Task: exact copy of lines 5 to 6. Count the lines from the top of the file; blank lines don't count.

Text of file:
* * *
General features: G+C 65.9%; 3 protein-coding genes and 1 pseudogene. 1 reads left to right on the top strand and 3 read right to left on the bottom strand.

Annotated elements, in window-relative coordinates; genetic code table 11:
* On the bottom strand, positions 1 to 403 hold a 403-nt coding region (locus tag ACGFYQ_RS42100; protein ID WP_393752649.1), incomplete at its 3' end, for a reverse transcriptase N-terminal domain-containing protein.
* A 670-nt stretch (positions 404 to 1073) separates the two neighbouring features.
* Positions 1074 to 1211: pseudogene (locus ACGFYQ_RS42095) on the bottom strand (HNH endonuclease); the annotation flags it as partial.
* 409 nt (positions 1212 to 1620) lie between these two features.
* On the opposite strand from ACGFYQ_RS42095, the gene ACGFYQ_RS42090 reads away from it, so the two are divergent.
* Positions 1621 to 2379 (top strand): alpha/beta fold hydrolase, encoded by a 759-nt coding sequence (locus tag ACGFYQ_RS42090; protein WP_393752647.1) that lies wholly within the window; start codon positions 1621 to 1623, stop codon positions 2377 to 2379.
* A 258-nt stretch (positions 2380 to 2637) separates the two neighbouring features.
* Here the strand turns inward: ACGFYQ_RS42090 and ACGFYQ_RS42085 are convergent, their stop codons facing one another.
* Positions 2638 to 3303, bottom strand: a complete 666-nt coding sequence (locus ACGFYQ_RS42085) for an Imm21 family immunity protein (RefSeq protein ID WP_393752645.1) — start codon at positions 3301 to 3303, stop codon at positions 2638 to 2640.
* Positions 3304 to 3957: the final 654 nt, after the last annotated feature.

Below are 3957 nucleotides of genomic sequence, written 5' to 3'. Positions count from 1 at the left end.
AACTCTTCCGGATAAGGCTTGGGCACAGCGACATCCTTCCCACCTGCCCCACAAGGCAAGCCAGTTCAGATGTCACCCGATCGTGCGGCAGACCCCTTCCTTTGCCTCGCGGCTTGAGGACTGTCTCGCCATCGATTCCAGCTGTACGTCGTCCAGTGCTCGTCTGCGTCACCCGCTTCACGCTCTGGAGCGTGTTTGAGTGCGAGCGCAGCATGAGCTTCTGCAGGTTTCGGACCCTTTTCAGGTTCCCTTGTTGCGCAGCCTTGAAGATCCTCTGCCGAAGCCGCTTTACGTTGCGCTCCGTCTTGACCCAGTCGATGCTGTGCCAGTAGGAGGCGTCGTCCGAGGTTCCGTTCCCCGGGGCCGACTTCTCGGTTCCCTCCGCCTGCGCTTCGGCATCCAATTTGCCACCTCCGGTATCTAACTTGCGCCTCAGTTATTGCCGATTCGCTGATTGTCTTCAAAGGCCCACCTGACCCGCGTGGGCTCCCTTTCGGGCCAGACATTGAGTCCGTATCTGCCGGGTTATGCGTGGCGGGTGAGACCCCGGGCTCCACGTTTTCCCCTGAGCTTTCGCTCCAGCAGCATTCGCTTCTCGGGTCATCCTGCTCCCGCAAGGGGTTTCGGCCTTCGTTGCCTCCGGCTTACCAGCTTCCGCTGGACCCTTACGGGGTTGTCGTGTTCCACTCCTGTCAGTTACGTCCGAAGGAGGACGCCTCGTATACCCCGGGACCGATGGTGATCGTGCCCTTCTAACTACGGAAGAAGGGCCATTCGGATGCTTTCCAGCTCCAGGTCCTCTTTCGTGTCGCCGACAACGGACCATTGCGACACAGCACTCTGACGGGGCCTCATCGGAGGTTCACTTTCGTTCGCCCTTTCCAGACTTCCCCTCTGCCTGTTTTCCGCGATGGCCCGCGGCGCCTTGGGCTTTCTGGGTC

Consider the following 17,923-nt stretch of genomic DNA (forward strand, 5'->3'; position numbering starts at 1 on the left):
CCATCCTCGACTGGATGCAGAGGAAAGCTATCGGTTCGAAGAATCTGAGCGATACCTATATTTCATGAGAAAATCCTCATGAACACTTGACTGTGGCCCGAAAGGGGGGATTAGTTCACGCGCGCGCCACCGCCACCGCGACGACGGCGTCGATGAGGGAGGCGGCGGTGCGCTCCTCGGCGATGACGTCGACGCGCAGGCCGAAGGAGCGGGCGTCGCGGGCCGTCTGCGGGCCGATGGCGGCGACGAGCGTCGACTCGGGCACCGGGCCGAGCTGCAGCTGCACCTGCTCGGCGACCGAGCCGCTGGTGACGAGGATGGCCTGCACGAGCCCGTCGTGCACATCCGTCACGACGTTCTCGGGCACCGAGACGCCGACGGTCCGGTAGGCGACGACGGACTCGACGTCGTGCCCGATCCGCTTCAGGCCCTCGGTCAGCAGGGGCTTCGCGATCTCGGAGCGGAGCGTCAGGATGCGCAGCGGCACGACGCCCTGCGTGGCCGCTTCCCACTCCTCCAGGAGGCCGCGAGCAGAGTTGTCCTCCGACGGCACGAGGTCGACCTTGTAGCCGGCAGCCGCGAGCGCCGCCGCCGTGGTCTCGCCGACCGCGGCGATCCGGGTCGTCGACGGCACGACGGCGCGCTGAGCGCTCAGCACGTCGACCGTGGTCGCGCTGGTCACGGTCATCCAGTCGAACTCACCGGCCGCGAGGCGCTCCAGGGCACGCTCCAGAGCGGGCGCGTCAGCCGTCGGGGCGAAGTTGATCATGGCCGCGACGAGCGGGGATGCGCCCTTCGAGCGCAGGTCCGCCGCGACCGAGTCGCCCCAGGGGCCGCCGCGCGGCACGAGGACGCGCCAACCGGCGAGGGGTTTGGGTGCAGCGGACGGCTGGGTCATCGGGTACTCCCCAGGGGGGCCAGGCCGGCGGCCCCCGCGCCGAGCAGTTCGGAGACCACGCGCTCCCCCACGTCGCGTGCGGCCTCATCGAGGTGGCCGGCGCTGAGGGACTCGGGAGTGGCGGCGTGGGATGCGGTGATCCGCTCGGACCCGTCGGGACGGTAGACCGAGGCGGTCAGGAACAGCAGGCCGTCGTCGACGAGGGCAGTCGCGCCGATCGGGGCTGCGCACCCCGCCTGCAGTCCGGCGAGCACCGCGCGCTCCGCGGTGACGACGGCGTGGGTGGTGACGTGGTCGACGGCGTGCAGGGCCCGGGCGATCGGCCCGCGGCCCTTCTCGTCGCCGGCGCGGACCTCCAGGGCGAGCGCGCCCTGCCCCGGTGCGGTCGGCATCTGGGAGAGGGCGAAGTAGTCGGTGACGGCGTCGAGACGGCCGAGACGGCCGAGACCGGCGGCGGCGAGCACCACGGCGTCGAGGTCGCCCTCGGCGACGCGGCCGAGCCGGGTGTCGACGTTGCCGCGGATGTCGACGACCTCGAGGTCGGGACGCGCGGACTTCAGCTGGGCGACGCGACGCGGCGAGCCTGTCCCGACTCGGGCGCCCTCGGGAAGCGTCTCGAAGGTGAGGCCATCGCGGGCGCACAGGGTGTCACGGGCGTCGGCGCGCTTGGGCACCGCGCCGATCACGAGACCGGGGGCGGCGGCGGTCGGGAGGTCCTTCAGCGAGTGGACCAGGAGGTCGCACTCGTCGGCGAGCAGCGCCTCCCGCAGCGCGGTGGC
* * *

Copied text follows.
* Positions 1074 to 1211: pseudogene (locus ACGFYQ_RS42095) on the bottom strand (HNH endonuclease); the annotation flags it as partial.
* 409 nt (positions 1212 to 1620) lie between these two features.